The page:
Beijing’s plans to have investment agreements with the European Union (EU) member states is under threat with the European Parliament (EP) passing a resolution on forced labour and the condition of the Uyghurs in Xinjiang.
“Labour rights in China is a hot potato, particularly given the parliament’s recent urgent resolution on Xinjiang. If there are no proper commitments on International Labour Organisation, then it will be extremely difficult,” a source with knowledge of the thinking of both the EU Parliament and the European Commission said.
On December 18, the EP passed a resolution on forced labour and the condition of the Uyghurs in the Xinjiang Uyghur Autonomous Region (XUAR) while calling on the EU to proactively work towards an independent UN inquiry on China with a view to ensuring accountability for the crimes committed.
“The situation in Xinjiang, where more than 10 million Muslim Uyghurs and Kazakhs live, has rapidly deteriorated, particularly since the launch of the Chinese Government’s ‘Strike Hard against Violent Terrorism’ campaign in 2014”, said an EP resolution.
It added: “Uyghurs and other primarily Muslim ethnic minorities in the Xinjiang Uyghur Autonomous Region have been subjected to arbitrary detention, torture, egregious restrictions on religious practice and culture, and a digitalised surveillance system so pervasive that every aspect of daily life is monitored — through facial recognition cameras, mobile phone scans, the large-scale illegal collection, aggregation and processing of personal data”.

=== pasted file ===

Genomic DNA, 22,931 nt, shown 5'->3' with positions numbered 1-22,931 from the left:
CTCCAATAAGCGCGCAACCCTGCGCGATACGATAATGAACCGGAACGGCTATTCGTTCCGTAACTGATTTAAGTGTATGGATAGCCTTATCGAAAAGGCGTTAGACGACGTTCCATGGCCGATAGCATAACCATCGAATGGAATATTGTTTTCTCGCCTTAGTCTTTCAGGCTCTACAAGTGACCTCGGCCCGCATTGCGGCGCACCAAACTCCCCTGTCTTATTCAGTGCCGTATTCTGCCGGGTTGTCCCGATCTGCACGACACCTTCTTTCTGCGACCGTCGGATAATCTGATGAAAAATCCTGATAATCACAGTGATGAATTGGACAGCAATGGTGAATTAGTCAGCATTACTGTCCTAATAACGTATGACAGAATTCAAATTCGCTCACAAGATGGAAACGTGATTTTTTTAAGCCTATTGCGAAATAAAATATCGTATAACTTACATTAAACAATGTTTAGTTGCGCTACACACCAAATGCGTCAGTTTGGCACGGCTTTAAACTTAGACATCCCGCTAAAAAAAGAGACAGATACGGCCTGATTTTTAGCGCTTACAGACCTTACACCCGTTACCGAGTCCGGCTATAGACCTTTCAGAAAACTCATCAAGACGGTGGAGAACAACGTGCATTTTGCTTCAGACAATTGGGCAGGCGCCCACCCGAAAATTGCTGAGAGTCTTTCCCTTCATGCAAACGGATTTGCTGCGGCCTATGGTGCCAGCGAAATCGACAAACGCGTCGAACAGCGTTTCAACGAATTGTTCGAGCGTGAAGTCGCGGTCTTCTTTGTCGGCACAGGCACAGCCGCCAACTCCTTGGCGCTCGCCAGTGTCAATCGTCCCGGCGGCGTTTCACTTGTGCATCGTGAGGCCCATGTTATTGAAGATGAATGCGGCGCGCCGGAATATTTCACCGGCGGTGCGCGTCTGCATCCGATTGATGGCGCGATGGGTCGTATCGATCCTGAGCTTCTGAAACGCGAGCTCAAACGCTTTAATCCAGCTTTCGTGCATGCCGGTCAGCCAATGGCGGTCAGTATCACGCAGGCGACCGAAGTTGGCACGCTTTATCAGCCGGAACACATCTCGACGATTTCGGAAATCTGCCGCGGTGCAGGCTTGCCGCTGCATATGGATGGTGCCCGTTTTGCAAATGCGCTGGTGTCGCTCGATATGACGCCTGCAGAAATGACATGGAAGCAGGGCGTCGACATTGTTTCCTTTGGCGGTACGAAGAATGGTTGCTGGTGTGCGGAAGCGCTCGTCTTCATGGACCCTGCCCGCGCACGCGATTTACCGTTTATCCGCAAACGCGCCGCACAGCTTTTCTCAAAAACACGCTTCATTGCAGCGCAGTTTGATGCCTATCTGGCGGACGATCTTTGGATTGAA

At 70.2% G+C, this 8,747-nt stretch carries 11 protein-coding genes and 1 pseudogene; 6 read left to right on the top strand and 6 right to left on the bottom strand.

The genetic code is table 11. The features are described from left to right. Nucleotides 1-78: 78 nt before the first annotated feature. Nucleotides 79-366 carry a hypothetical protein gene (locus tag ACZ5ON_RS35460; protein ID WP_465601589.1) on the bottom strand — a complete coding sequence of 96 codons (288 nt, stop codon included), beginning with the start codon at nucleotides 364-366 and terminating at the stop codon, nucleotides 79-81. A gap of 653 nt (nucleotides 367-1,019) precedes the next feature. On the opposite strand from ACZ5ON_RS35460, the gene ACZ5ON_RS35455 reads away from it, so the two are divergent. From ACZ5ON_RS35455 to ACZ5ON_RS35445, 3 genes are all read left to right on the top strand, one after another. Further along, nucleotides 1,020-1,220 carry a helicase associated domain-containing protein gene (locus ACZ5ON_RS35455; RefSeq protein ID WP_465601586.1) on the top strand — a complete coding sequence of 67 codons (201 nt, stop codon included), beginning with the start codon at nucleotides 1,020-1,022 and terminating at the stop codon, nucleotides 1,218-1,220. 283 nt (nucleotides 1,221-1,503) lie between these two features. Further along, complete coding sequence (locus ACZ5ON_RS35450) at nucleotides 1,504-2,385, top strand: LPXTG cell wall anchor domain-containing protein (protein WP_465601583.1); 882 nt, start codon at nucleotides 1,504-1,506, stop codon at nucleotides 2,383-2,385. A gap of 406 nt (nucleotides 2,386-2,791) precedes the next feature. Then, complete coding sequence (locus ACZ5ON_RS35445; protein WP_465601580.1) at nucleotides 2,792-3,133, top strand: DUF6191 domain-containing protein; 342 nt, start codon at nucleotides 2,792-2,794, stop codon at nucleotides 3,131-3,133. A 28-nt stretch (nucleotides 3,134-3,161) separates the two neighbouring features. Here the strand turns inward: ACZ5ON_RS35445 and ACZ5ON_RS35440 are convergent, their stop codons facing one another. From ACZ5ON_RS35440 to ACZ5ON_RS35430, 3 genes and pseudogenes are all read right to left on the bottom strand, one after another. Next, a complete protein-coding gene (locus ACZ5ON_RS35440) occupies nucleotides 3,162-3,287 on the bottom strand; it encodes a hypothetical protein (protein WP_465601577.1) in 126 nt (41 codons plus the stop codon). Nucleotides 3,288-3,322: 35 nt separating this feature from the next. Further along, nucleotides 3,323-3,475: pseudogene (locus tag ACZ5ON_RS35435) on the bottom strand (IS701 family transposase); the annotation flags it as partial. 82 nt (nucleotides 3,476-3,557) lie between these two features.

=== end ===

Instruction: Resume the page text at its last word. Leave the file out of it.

The resolution said there has been a general strengthening of the Chinese regime and a toughening of the treatment of minorities, in particular of Uyghurs, Tibetans and Mongolians, with the aim of assimilating them through the imposition of the Chinese majority lifestyle and communist ideology.
As per reports, more than one million people are detained in what are being called ‘political re-education’ centres, in the largest mass incarceration of an ethnic minority population in the world.
The EP observed that the Chinese authorities are systematically subjecting Uyghur women of childbearing age to forced abortions, intrauterine injections and sterilisation, with 80 per cent of all new intrauterine device (IUD) placements in China in 2018 performed in the Uyghur region, despite the fact that it makes up only 1.8 percent of China’s population; whereas such measures to prevent births within the Uyghur population could meet the criteria for belonging to the worst crimes against humanity.